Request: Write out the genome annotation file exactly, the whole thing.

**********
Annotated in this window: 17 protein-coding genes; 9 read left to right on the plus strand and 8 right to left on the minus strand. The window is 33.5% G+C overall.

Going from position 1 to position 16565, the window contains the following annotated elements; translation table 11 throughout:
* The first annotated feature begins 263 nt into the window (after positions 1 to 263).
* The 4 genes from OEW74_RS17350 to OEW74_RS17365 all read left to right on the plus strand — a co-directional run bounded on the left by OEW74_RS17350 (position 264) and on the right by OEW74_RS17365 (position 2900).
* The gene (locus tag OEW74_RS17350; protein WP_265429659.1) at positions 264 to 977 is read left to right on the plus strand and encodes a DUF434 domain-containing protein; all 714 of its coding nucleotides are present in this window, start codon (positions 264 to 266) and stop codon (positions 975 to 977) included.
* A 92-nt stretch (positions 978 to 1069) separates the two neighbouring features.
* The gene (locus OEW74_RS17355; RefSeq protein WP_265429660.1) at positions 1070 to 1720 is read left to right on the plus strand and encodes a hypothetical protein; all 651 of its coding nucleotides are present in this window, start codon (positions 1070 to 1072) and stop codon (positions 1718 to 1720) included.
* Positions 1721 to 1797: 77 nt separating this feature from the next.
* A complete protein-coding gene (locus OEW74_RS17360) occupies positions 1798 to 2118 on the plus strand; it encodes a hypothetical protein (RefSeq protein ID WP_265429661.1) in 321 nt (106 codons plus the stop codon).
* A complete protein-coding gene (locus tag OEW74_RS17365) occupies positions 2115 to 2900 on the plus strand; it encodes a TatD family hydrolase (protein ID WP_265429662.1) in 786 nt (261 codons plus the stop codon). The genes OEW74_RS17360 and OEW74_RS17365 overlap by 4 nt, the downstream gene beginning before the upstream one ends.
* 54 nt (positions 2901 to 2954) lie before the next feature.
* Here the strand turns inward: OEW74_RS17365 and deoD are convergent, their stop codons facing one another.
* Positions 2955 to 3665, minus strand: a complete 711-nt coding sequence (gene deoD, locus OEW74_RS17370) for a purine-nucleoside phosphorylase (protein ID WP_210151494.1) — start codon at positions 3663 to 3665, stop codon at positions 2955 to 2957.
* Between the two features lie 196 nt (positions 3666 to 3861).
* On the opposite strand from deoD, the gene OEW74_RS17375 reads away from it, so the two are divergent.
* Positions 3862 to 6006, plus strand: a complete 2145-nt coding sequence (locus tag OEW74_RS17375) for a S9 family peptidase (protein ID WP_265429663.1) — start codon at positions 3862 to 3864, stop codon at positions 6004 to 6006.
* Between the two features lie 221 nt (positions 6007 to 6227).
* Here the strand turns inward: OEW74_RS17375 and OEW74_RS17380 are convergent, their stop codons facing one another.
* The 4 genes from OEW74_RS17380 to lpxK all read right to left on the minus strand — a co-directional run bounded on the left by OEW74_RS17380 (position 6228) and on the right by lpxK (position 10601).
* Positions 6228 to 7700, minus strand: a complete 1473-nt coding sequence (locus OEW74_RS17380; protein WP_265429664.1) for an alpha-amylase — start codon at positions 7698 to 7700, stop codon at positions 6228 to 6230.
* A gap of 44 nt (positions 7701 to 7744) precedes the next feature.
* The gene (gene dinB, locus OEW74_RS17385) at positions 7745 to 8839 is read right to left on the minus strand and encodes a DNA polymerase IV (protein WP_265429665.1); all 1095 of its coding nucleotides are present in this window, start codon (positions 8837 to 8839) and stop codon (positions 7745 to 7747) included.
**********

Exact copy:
Annotated in this window: 17 protein-coding genes; 9 read left to right on the plus strand and 8 right to left on the minus strand. The window is 33.5% G+C overall.

Going from position 1 to position 16565, the window contains the following annotated elements; translation table 11 throughout:
* The first annotated feature begins 263 nt into the window (after positions 1 to 263).
* The 4 genes from OEW74_RS17350 to OEW74_RS17365 all read left to right on the plus strand — a co-directional run bounded on the left by OEW74_RS17350 (position 264) and on the right by OEW74_RS17365 (position 2900).
* The gene (locus tag OEW74_RS17350; protein WP_265429659.1) at positions 264 to 977 is read left to right on the plus strand and encodes a DUF434 domain-containing protein; all 714 of its coding nucleotides are present in this window, start codon (positions 264 to 266) and stop codon (positions 975 to 977) included.
* A 92-nt stretch (positions 978 to 1069) separates the two neighbouring features.
* The gene (locus OEW74_RS17355; RefSeq protein WP_265429660.1) at positions 1070 to 1720 is read left to right on the plus strand and encodes a hypothetical protein; all 651 of its coding nucleotides are present in this window, start codon (positions 1070 to 1072) and stop codon (positions 1718 to 1720) included.
* Positions 1721 to 1797: 77 nt separating this feature from the next.
* A complete protein-coding gene (locus OEW74_RS17360) occupies positions 1798 to 2118 on the plus strand; it encodes a hypothetical protein (RefSeq protein ID WP_265429661.1) in 321 nt (106 codons plus the stop codon).
* A complete protein-coding gene (locus tag OEW74_RS17365) occupies positions 2115 to 2900 on the plus strand; it encodes a TatD family hydrolase (protein ID WP_265429662.1) in 786 nt (261 codons plus the stop codon). The genes OEW74_RS17360 and OEW74_RS17365 overlap by 4 nt, the downstream gene beginning before the upstream one ends.
* 54 nt (positions 2901 to 2954) lie before the next feature.
* Here the strand turns inward: OEW74_RS17365 and deoD are convergent, their stop codons facing one another.
* Positions 2955 to 3665, minus strand: a complete 711-nt coding sequence (gene deoD, locus OEW74_RS17370) for a purine-nucleoside phosphorylase (protein ID WP_210151494.1) — start codon at positions 3663 to 3665, stop codon at positions 2955 to 2957.
* Between the two features lie 196 nt (positions 3666 to 3861).
* On the opposite strand from deoD, the gene OEW74_RS17375 reads away from it, so the two are divergent.
* Positions 3862 to 6006, plus strand: a complete 2145-nt coding sequence (locus tag OEW74_RS17375) for a S9 family peptidase (protein ID WP_265429663.1) — start codon at positions 3862 to 3864, stop codon at positions 6004 to 6006.
* Between the two features lie 221 nt (positions 6007 to 6227).
* Here the strand turns inward: OEW74_RS17375 and OEW74_RS17380 are convergent, their stop codons facing one another.
* The 4 genes from OEW74_RS17380 to lpxK all read right to left on the minus strand — a co-directional run bounded on the left by OEW74_RS17380 (position 6228) and on the right by lpxK (position 10601).
* Positions 6228 to 7700, minus strand: a complete 1473-nt coding sequence (locus OEW74_RS17380; protein WP_265429664.1) for an alpha-amylase — start codon at positions 7698 to 7700, stop codon at positions 6228 to 6230.
* A gap of 44 nt (positions 7701 to 7744) precedes the next feature.
* The gene (gene dinB, locus OEW74_RS17385) at positions 7745 to 8839 is read right to left on the minus strand and encodes a DNA polymerase IV (protein WP_265429665.1); all 1095 of its coding nucleotides are present in this window, start codon (positions 8837 to 8839) and stop codon (positions 7745 to 7747) included.